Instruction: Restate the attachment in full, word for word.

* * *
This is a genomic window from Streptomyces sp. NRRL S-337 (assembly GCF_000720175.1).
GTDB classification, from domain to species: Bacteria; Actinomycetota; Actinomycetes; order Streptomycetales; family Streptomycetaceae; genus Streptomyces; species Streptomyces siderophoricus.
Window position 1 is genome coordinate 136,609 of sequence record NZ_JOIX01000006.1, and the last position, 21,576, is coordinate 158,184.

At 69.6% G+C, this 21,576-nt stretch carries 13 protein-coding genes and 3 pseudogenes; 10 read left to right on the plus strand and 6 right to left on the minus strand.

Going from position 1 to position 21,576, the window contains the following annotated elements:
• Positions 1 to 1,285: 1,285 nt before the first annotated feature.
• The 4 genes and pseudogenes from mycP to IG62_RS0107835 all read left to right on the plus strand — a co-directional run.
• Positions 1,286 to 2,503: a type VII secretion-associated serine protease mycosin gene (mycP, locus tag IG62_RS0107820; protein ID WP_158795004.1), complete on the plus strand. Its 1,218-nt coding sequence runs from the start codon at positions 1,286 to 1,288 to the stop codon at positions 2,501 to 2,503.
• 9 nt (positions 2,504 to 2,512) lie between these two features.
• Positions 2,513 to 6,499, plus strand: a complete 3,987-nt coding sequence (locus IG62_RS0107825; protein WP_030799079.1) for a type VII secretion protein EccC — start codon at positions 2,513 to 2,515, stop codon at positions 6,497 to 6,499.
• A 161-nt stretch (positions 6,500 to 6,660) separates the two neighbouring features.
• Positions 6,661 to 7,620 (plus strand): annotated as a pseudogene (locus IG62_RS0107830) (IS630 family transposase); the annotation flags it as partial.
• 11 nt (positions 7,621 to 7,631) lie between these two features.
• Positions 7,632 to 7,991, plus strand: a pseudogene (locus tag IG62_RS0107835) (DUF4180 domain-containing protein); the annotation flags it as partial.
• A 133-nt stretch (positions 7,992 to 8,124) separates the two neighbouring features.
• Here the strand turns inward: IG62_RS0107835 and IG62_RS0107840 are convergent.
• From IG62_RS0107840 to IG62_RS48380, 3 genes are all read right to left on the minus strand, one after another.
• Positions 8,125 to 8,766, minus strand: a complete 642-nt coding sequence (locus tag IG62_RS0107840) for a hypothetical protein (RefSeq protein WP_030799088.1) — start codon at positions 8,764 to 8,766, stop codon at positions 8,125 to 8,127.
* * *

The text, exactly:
This is a genomic window from Streptomyces sp. NRRL S-337 (assembly GCF_000720175.1).
GTDB classification, from domain to species: Bacteria; Actinomycetota; Actinomycetes; order Streptomycetales; family Streptomycetaceae; genus Streptomyces; species Streptomyces siderophoricus.
Window position 1 is genome coordinate 136,609 of sequence record NZ_JOIX01000006.1, and the last position, 21,576, is coordinate 158,184.

At 69.6% G+C, this 21,576-nt stretch carries 13 protein-coding genes and 3 pseudogenes; 10 read left to right on the plus strand and 6 right to left on the minus strand.

Going from position 1 to position 21,576, the window contains the following annotated elements:
• Positions 1 to 1,285: 1,285 nt before the first annotated feature.
• The 4 genes and pseudogenes from mycP to IG62_RS0107835 all read left to right on the plus strand — a co-directional run.
• Positions 1,286 to 2,503: a type VII secretion-associated serine protease mycosin gene (mycP, locus tag IG62_RS0107820; protein ID WP_158795004.1), complete on the plus strand. Its 1,218-nt coding sequence runs from the start codon at positions 1,286 to 1,288 to the stop codon at positions 2,501 to 2,503.
• 9 nt (positions 2,504 to 2,512) lie between these two features.
• Positions 2,513 to 6,499, plus strand: a complete 3,987-nt coding sequence (locus IG62_RS0107825; protein WP_030799079.1) for a type VII secretion protein EccC — start codon at positions 2,513 to 2,515, stop codon at positions 6,497 to 6,499.
• A 161-nt stretch (positions 6,500 to 6,660) separates the two neighbouring features.
• Positions 6,661 to 7,620 (plus strand): annotated as a pseudogene (locus IG62_RS0107830) (IS630 family transposase); the annotation flags it as partial.
• 11 nt (positions 7,621 to 7,631) lie between these two features.
• Positions 7,632 to 7,991, plus strand: a pseudogene (locus tag IG62_RS0107835) (DUF4180 domain-containing protein); the annotation flags it as partial.
• A 133-nt stretch (positions 7,992 to 8,124) separates the two neighbouring features.
• Here the strand turns inward: IG62_RS0107835 and IG62_RS0107840 are convergent.
• From IG62_RS0107840 to IG62_RS48380, 3 genes are all read right to left on the minus strand, one after another.
• Positions 8,125 to 8,766, minus strand: a complete 642-nt coding sequence (locus tag IG62_RS0107840) for a hypothetical protein (RefSeq protein WP_030799088.1) — start codon at positions 8,764 to 8,766, stop codon at positions 8,125 to 8,127.